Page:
Standoff over gay marriage licenses wears on, despite ruling

William Smith Jr., right, and his partner James Yates, second right, speak with an unnamed clerk in an attempt to obtain a marriage license at the Rowan County Courthouse in Morehead, Ky., Thursday, Aug. 27, 2015. (Timothy D. Easley/AP)

William Smith Jr., right, and his partner James Yates, second right, speak with an unnamed clerk in an attempt to obtain a marriage license at the Rowan County Courthouse in Morehead, Ky., Thursday, Aug. 27, 2015. (Timothy D. Easley/AP)

MOREHEAD, Ky. — A clerk in a rural Kentucky county continued to refuse marriage licenses to same-sex couples Thursday in defiance of a mounting pile of federal court orders that reject her claim that her Christian faith should exempt her from licensing a gay union.

The United States Supreme Court, which two months ago legalized gay marriage across the nation, will now be asked to consider whether Rowan County Clerk Kim Davis can continue to deny marriage licenses until her appeal is complete, a process that could drag out for several more months.

“It’s getting tedious. We get torn down, built back up, torn down, built back up,” said David Ermold. He and his partner, David Moore, have been rejected by Davis’ office twice. “It’s emotionally draining that this keeps happening over and over.”

Days after the Supreme Court’s same-sex marriage ruling, Davis announced that her religious convictions prevented her from sanctioning a gay marriage. She refused to issue licenses to any couple, gay or straight.

The American Civil Liberties Union sued her last month on behalf of four couples. U.S. District Judge David Bunning ordered Davis to issue marriage licenses two weeks ago. He later delayed that ruling until Aug. 31 or until the U.S. 6th Circuit Court of Appeals issued a ruling. The appeals court did so on Wednesday, denying Davis’ appeal.

But a deputy clerk in Davis’ office on Thursday told William Smith Jr. and James Yates, a couple for nearly a decade, the office believes Bunning’s delay remains in effect until Aug. 31. He refused to give his name or give them a license.

Smith and Yates, rejected for the third time, left the office shaking their heads in anger and bewilderment.

Davis, meanwhile, sat in her office with the door closed. She talked on the phone, ignoring the commotion as Yates and Smith, trailed by television cameras, poured in through the door and demanded answers.

“The court of appeals did not provide any religious accommodation rights to individuals, which makes little sense because at the end of the day it’s individuals that are carrying out the acts of the office,” said Mat Staver, whose religious law firm Liberty Counsel is representing Davis. “They don’t lose their individual constitutional rights just because they are employed in a public office.”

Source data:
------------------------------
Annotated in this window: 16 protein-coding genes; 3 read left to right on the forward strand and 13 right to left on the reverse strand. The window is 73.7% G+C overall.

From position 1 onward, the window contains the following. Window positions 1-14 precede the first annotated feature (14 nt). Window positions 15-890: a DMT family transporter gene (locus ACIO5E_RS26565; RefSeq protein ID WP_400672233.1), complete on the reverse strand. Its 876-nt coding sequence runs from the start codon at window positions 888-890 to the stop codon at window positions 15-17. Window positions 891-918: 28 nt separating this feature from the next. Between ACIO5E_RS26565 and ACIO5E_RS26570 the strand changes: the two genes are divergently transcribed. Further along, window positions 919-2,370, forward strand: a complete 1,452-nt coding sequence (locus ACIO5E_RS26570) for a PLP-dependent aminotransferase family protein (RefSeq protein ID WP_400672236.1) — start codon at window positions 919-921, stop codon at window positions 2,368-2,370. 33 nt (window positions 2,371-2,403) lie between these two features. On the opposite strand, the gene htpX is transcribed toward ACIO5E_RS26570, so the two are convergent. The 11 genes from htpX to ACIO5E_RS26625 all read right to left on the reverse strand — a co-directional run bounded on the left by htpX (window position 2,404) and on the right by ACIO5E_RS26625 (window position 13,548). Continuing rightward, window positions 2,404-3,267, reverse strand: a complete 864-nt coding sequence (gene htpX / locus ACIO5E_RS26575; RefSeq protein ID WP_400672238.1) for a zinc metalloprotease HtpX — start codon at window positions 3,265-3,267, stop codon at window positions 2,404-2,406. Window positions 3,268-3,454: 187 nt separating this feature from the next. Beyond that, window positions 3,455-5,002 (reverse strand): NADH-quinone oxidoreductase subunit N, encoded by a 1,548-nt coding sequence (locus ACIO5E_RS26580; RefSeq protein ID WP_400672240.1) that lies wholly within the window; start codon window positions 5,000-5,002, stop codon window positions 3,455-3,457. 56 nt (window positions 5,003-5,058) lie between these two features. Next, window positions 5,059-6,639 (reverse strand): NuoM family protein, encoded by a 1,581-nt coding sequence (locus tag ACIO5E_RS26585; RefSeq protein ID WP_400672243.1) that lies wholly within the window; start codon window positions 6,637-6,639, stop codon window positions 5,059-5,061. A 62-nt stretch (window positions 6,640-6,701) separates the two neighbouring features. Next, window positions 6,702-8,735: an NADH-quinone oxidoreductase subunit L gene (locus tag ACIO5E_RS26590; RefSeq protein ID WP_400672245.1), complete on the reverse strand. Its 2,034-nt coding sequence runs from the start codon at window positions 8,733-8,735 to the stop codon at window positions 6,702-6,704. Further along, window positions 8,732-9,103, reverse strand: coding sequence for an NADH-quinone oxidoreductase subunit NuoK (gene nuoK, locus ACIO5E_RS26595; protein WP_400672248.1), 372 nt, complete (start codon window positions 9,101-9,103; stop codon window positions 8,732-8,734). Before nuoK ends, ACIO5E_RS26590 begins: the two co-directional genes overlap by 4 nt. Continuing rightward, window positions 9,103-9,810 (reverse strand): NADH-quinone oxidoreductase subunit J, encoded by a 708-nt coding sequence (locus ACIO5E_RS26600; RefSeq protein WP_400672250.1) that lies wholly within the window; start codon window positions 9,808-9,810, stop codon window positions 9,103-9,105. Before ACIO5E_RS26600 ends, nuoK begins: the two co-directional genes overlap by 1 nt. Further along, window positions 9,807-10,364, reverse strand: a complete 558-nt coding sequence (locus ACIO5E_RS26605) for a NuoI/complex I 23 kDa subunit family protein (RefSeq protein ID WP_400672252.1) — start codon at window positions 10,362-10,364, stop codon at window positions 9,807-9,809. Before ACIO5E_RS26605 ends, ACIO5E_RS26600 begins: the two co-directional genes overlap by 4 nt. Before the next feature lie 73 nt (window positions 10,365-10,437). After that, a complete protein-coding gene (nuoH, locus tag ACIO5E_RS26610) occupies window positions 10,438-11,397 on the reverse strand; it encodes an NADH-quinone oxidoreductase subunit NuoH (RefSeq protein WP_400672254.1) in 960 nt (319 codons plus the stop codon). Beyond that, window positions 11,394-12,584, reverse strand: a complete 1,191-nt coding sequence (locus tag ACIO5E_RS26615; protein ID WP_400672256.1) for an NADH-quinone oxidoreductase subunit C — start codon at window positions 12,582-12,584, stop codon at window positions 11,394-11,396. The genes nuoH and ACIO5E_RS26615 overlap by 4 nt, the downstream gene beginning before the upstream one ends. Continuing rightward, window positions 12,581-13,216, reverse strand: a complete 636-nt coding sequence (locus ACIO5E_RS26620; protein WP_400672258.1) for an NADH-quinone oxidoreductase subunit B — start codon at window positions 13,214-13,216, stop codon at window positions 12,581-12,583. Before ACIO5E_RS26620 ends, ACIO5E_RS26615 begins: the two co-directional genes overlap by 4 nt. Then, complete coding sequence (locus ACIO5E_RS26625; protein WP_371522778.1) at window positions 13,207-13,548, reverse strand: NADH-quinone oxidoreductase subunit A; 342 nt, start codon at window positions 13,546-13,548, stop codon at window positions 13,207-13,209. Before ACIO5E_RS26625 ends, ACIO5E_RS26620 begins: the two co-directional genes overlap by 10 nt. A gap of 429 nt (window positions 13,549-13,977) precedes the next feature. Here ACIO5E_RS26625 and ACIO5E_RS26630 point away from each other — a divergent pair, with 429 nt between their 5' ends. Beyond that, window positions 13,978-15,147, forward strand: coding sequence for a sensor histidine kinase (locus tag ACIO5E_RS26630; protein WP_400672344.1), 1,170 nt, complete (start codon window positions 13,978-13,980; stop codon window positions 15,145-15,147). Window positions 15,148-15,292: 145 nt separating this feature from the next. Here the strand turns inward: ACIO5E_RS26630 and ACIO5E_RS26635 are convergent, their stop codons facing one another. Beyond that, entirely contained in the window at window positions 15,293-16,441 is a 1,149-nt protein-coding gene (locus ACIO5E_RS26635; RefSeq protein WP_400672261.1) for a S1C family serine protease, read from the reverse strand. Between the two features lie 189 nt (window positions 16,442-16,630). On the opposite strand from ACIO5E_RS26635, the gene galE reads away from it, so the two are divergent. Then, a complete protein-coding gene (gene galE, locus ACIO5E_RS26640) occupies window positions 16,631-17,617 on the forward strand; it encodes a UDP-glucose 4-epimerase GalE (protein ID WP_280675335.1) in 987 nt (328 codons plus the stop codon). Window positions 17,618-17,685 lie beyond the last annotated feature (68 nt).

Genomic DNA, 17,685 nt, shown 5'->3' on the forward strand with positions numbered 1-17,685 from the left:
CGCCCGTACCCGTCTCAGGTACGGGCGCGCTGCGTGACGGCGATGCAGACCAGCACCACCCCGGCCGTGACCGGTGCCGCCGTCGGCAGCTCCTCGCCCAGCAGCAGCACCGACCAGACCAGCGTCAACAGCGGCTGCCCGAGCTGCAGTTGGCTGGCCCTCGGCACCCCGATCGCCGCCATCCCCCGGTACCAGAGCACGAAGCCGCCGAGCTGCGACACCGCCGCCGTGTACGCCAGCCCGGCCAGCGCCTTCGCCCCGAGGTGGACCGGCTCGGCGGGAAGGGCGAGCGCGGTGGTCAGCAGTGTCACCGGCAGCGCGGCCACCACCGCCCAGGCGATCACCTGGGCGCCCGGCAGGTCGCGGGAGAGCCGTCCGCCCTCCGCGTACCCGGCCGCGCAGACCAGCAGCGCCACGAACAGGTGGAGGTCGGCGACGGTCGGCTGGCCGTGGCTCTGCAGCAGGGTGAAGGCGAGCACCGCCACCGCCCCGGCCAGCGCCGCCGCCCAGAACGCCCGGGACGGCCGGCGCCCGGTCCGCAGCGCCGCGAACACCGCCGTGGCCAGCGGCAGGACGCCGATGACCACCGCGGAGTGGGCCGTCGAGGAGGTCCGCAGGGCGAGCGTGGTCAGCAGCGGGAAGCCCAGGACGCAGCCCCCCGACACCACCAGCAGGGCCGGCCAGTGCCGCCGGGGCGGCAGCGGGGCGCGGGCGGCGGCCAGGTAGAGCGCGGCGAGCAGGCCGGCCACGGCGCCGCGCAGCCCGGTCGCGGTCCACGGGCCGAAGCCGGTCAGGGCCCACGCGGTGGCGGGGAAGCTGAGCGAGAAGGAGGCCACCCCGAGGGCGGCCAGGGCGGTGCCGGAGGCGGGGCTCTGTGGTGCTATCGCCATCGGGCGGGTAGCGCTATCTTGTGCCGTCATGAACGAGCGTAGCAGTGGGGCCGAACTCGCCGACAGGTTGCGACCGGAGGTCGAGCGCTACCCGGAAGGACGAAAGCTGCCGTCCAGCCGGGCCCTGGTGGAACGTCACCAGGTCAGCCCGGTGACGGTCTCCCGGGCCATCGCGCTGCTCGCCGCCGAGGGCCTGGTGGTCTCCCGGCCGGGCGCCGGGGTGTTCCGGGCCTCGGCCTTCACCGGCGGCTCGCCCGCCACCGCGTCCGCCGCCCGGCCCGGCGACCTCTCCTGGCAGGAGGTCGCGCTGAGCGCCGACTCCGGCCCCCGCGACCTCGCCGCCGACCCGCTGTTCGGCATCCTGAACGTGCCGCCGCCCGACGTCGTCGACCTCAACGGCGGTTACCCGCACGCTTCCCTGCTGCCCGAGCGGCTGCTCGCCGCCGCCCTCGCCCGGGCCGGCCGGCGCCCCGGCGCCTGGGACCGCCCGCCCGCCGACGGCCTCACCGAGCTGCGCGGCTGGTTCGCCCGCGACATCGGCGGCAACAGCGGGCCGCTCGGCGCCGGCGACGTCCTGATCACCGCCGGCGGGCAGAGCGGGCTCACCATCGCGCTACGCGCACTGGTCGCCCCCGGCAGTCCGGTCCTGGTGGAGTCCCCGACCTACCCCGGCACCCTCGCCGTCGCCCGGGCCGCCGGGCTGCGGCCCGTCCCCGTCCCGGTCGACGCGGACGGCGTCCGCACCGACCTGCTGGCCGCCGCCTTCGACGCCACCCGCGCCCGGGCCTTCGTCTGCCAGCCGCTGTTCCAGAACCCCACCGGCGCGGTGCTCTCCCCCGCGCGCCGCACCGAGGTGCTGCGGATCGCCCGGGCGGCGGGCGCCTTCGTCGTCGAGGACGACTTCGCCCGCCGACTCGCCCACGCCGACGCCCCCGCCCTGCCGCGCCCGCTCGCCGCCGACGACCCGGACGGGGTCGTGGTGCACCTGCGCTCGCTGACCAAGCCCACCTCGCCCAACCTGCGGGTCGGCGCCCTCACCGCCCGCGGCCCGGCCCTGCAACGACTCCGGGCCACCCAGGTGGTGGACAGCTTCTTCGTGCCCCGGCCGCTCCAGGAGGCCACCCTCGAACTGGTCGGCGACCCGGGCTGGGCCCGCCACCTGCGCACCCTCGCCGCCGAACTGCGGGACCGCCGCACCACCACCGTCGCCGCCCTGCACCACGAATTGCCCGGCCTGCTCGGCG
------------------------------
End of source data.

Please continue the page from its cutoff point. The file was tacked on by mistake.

Staver told The Associated Press he plans to file an emergency petition with the Supreme Court on Thursday or Friday. He wants the court to delay the judge’s order until the appeal is completed, a process that could take several months.

Her appeal to the nation’s highest court will fall to Justice Elena Kagan, who oversees the 6th Circuit. Kagan, a liberal judge, sided with the majority this summer when it ruled gay marriage bans unconstitutional.

Kagan could reject it outright in a matter of days, which would exhaust Davis’ options for appeal, said Sam Marcosson, a constitutional law professor at the University of Louisville.

“Once the stay is denied then the question will be right there on the front burner of whether she will comply because there will be no further avenue for her, no further roads she can cross or take to try to delay,” Marcosson said.

The question will then become what Davis chooses to do.

She has said she will not resign and pledged to never issue a license to same-sex couples. She can only be removed from office if the state Legislature impeaches her, which is unlikely.

If she continues to ignore court orders, the couples’ attorneys are likely to ask Bunning to hold her in contempt of court, which triggers a new round of hearings, evidence and testimony that could drag on for some time.

The law offers the judge wide discretion on how to force her hand: he can sanction her with fines, or order that she be jailed.

“She’s put herself in a position where she is certainly in grave danger of being personally liable for both the costs that the plaintiffs are incurring and fines and any penalties,” Marcosson said.

But it remains unclear if she will be personally responsible for any fines, or if county taxpayers will be left with the bill. Marcosson said that question likely will have to be litigated.

“They’re running out of options,” said Ermold. He and his partner were ecstatic when the Supreme Court issued its ruling in June. In the two months since, they have grown tired of the legal ups and downs and delay tactics in their home county.

Activists with signs and rainbow umbrellas lined up along the street outside Davis’ window, shouting “Do your job.” Later, Davis temporarily closed her office for “computer upgrades,” and posted a note on the door that the office would reopen in an hour.

But she has her supporters, too.

Casey County Clerk Casey Davis, also opposed to issuing licenses to same-sex couples, got on his bike at 4:30 a.m. Thursday and began cycling more than 450 miles across the state to bring attention to Davis’ predicament. It will take him an estimated 44 hours to complete.

“I cannot let my sister go to jail without my doing something to let others know about her plight,” Casey said in the statement. Although the two are not related by blood, The Family Foundation says they are bonded by religious conviction.Kentuckymarriage licensesSame-sex marriageSupreme CourtUS

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